Farming in Iceland: Hills, mountains, fields and lava

The View From Here is a Farmers Weekly series giving an insight into rural life from women around the world.

From New Zealand and France to the USA and Uganda, we’ve been visiting countries around the globe to get a sense of the joys and challenges of working the countryside.

Here, Kristín María Hreinsdóttir gives us a glimpse of her life in Iceland.

Q Where do you live and what sort of farm do you live on?

Kristin Maria Hreinsdottir

Kristín María Hreinsdóttir

A My farm is an average size for a family farm in Iceland. I have about 30 dairy cows; in all 60 cattle and 165 sheep in the winter and more than 400 in the summer.

It has been in our family since 1884. We farm in the north-east of Iceland.

See also: New Zealand farming – living the dream, despite the weather

The north-east coast here is the part of the country that has some of the worst weather to cope with.

The summer is short and the weather can be good and warm, but it can also be cold and wet. In the winter, you can expect a lot of snow, cold and snowstorms.

In this country, the weather is constantly changing which is one of the most challenging aspects of farming.

This fall/winter has been odd – little snow, no frozen ground and warm weather. Is this because of global warming?

It is a common misconception that Iceland is only cold, white and full of snow. In fact, it is green and the grass is very juicy and good. Therefore it is a good country to be farmer in, despite of the weather.

Q How involved are you with the farm?

A I am in business with another partner from my family and have a very busy role in the farm, but I also do work connected to a museum/culture/heritage study. Farmers here often have more than one job.

I have done most of the ordinary jobs on the farm and now I am more involved with the bureaucratic work, record-keeping and accounting, as well as milking the cows, tending to the sheep and keeping the house and household in order.

Iceland landscape

To run a farm today is not only about tending livestock and driving tractors – it also involves a lot of work submitting files and documents for the government to look at – or to not look at.

Running a farm is very varied – it means doing everything from vacuuming the kitchen floor to ploughing the fields!

Q What’s the farming/countryside typically like in your area?

A It is a combination of hills, mountains, fields and rural land with lava. We are surrounded by other people’s farmland, but we have no close neighbours.

We don´t have a town near us; it is 45km to the next two towns in each direction. But we are in the centre of a very popular tourist area, which is both good and bad.

Not everyone in this area are farmers – some do other types of work/businesses. If you are in farming here, though, you will have either cows, sheep or both, and some have horses.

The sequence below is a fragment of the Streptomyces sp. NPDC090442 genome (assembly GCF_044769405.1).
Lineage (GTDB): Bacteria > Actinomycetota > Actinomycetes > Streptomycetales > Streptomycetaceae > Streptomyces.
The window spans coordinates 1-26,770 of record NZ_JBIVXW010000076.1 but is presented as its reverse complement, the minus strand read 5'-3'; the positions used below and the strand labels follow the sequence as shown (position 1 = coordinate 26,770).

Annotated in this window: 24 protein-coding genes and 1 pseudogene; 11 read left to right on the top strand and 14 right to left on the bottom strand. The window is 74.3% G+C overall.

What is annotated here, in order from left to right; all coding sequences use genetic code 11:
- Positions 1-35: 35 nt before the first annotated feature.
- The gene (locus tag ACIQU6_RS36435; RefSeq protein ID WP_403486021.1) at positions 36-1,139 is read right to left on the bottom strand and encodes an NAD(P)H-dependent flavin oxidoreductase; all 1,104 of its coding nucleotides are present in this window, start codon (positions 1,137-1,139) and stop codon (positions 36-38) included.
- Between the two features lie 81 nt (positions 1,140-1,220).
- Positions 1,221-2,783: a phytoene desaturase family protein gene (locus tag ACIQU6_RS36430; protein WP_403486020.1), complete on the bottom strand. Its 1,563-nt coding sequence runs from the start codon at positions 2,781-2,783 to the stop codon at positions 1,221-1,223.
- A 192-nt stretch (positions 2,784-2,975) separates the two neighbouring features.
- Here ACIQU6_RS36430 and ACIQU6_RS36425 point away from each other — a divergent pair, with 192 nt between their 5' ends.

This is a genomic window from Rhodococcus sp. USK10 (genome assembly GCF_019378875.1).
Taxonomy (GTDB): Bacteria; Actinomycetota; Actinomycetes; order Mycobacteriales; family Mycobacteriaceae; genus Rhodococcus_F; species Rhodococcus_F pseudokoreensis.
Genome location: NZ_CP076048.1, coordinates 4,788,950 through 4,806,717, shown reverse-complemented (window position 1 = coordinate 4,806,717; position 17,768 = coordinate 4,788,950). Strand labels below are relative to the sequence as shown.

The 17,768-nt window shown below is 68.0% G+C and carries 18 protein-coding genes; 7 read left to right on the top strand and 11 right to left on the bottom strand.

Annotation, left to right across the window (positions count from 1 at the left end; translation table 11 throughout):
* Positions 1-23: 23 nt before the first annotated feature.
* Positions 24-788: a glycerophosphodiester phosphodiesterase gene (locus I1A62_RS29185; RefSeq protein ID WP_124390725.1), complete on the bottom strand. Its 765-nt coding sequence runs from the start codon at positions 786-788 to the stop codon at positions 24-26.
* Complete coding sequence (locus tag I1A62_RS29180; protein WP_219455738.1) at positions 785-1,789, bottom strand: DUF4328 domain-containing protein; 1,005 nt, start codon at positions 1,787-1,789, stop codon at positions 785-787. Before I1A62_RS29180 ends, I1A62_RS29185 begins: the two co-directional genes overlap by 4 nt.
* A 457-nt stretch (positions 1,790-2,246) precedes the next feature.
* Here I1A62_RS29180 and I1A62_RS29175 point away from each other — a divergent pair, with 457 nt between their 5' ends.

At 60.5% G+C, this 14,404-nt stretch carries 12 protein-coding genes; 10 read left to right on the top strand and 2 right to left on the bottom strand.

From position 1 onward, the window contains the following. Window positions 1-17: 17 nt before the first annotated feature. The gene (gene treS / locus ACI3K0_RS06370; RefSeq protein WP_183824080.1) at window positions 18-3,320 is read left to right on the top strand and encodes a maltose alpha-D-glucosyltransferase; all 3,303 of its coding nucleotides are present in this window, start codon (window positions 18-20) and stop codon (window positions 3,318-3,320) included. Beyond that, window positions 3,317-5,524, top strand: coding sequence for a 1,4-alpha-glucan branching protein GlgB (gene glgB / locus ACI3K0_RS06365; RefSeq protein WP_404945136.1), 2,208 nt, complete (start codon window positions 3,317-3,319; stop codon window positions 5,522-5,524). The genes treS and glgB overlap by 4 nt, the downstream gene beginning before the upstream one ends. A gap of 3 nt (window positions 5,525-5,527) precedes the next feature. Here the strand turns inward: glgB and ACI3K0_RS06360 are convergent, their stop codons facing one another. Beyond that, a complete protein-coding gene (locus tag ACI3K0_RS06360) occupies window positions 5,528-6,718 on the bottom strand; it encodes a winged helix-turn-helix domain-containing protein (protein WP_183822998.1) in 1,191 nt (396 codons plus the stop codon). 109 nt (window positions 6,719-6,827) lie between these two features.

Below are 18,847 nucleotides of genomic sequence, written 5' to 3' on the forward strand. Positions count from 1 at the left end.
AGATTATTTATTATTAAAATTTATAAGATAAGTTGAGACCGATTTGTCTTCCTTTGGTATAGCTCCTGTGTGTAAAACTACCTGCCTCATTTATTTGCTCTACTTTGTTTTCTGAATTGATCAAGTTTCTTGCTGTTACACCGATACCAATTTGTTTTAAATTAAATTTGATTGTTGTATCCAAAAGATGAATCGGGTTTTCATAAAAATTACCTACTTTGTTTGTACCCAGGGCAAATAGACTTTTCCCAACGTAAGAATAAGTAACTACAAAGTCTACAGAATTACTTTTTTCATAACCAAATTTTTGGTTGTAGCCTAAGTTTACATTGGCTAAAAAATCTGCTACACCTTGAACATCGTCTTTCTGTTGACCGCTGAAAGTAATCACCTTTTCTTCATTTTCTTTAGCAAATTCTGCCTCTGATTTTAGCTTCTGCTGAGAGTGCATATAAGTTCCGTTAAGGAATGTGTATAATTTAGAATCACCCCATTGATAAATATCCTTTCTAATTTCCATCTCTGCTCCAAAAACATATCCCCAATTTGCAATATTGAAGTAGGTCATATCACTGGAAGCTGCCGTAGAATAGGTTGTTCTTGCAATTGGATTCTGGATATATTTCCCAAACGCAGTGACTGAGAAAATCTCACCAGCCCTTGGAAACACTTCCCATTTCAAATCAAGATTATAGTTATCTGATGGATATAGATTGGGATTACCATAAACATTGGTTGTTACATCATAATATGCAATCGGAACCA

Livestock is mostly housed from October to May or June. The weather and snow is so bad sometimes that it is not possible to have animals outdoors, except for the horses.

Icelandic farm landscape

We therefore have to build completely different housing for our livestock than farmers in the UK.

The sheep run almost free in the hills in the summer. Sheep are left to graze on the mountains in the middle of June and are then rounded up between the beginning of September and the end of October.

Cows and cattle are mostly outdoors in the summer, feeding on grass. The regulation requires them to have at least eight weeks outdoors in summer.

There are no livestock markets in Iceland, plus there are strict rules on how and where you can sell your livestock to control diseases. The Icelandic livestock don´t have much disease. Livestock feed mostly on hay and silage.

I think the baling technique is one of the most technologically advanced aspects of farming here.

On my farm we produce our own electricity and have had a home power plant since 1947. It is very sustainable power and it is not uncommon here to have such home electricity.

Q How poor or prosperous are farming families in your country?

A Most farmers in Iceland are not poor, but we don´t have big sums of money in the bank or private jets to use. And then we have to ask… Is money the only precious things in the world? I don’t think so.

Q What’s the best thing about living on a farm?

A Being a farmer is so much about being part of a living circle. Also, the outcome is so dependent on your approach and how hard you work. Farming is about taking care of the land, the livestock and the people who work and live on the land.

Q What makes you angry?

A It can frustrate me to be unable to do something about the weather that can force you into a corner, but I suppose you can accept that because it is outside everyone’s control.

However, unwise and often stupid short-term decisions made by politicians and other people who affect farmers and farming in negative ways for the long-term are unacceptable.

Q Tell us something about yourself not many people know

A When I was seven years old, the cat population on the farm once went overboard and out of control. We had 34 cats. I didn’t care about the scratches on my hands. It was heaven for few weeks roaming around with 24 kittens.